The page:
Hatchy needn't even ask me to postpone any punishment
Publisher: Shock Records
Sat, 28 October 2006
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Reprieve is the latest release from American folk singer/songwriter Ani Di Franco. With several albums already in her catalogue Ani has delivered yet another album full of her unique emotionally and politically fuelled music. Remaining true to her style and like many of her other albums, Reprieve showcases her highly talented musical abilities and competent acoustic guitar work.
A gunshot followed by the soulful thrums of a double bass and gently pushed piano keys stir your ears before Ani's beautiful soulful voice emerges to greet you as you enter this album. This is the first song, Hypnotize, one I initially took to be a reflective song about travelling through a 3rd world country, but as it moves along the intent is really about the cultural hypnosis of those easily sold by the trappings of the western world in such places.
None of the songs on Reprieve are very up-tempo or feature big rock drum beats; there is actually very little percussion on this album. As a result, the pieces come across as being a little delicate and fragile. In the Margins is one such example, a soft and brittle tune. Although brief, it manages to offer up some lovely imagery through the lyrics, opening with Ani staring into the eyes of a Bald Eagle as it stares intently back at her. Her home country, the United States of America has always been her greatest muse and it is a place she has often expressed much alienation with as well. As Ani croons her way through this song, the music resonates softly behind her before being punctured at one point by the tingling strains of a harpsichord. Its fancy, aristocratic notes are a delicate touch that contrasts against the dulcet tones of double bass and strummed guitar.
Ramadan, orange alert, everyone put on your gas mask - Millenium Theatre. No Ani Di Franco album in recent memory would be complete without a few songs about the Bush Administration. I liked this tune, as it is a pretty good protest song for the modern times. Punctuated by clever lyrics and overlaid with a few sound grabs and what appears to be some pre-recorded political speeches, it appropriately ends in a big burst of static interference. There is a brief but pointed reference to the New Orleans floods and the melting polar ice caps as well; Ani has definitely not lost her knack for writing music that makes you think.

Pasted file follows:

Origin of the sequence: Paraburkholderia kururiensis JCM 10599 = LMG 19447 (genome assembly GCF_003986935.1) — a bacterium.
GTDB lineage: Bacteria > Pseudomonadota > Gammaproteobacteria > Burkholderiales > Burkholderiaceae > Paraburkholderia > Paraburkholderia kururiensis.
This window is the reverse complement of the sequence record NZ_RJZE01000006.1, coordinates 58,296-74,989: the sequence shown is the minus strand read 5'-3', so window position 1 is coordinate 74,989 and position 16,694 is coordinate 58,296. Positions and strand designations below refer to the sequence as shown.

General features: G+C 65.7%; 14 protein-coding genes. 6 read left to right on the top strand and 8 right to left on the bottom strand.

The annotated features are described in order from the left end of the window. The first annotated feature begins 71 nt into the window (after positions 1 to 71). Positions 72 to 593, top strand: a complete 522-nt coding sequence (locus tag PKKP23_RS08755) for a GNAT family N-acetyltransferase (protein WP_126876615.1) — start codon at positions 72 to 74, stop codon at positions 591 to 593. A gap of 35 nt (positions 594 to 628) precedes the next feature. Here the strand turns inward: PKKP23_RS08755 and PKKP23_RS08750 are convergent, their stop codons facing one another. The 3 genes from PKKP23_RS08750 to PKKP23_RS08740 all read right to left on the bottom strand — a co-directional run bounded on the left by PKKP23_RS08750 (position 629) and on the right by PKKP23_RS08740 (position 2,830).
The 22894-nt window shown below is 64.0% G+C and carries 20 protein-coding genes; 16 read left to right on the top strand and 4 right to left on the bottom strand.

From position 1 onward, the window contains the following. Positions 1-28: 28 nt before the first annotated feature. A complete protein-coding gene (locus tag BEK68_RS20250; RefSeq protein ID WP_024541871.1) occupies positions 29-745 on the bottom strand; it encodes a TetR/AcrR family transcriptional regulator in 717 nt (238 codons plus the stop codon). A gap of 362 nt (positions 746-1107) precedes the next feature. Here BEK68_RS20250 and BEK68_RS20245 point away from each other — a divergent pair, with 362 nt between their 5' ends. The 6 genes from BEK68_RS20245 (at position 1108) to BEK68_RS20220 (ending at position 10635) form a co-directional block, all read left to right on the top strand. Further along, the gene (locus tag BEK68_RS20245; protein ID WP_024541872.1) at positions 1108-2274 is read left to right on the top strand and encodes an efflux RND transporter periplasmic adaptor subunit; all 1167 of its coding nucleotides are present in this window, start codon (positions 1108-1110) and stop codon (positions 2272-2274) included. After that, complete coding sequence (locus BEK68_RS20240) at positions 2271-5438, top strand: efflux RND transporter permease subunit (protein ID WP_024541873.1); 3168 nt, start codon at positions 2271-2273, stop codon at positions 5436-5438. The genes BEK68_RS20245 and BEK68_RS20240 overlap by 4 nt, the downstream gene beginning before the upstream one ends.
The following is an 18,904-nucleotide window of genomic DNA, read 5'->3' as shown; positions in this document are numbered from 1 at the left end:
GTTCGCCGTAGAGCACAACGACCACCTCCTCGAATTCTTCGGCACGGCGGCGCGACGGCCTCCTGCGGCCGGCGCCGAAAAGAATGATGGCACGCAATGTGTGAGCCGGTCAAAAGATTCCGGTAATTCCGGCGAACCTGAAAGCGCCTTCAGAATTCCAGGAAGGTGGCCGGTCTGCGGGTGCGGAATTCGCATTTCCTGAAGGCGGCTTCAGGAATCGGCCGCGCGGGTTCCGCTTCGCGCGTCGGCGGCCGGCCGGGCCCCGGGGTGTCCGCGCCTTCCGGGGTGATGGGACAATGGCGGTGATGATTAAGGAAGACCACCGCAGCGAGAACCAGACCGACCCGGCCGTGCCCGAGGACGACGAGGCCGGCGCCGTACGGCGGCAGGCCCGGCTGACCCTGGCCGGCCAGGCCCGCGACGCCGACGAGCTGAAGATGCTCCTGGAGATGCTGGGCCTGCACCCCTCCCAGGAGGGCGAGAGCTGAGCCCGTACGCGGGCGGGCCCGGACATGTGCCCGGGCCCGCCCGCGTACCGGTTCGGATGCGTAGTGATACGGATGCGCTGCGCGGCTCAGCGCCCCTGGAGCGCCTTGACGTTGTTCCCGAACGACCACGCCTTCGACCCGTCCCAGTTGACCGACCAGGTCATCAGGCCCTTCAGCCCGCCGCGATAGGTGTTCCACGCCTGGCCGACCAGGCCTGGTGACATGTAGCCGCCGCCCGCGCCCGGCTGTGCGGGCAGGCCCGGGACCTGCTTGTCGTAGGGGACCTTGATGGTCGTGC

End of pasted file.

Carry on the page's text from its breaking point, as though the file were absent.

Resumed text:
This album is more than just a series of political and social rants. Unrequited, is a nice song about love and the immaturity of not fully comprehending the emotion in youth. Often the hearts we break and the damage left behind is never appreciated until we can comprehend it though wiser eyes. Shroud embraces themes of youthful acts of rebellion and the wisdom that puts them into the light when the mind and body mature 'I realised that a tattoo was no more permanent than I am'.
|"I wanna really really really wanna zigazig ha!" - most unexpected live cover song number 9 |
My favourite tune is the one that shares its name with the album itself, a song about the A bomb dropped on Hiroshima in 1945. Inspired by a trip taken to Hiroshima the song conveys the experience of standing at ground zero at the single most violent act of warfare in human history. Accompanied by a the sobbing strains of a cello and gently plucked acoustic guitar the music creates the mood and sadness that surrounds the day that started the nuclear arms race. Ani draws an interesting parallel to feminism in relation to this event, I'm not so sure how it relates to thousands of people being vaporised in an instant though!
Reprieve is a wonderfully organic album, much better than the brassier and more jazzed up previous release Evolve. Not one to be a shrinking violet, Ani's lyrics never shy from voicing her political dissent against the modern world, yet at the same time the album shows that amidst the protest there is a space for beautiful and raw songs of love and emotion to exist. To this point she shows she has lost no knack.
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This is definitely an album of music to make you think, reflect and look hard at the world around you and definitely one of Ani's best albums to date. One I thoroughly enjoyed.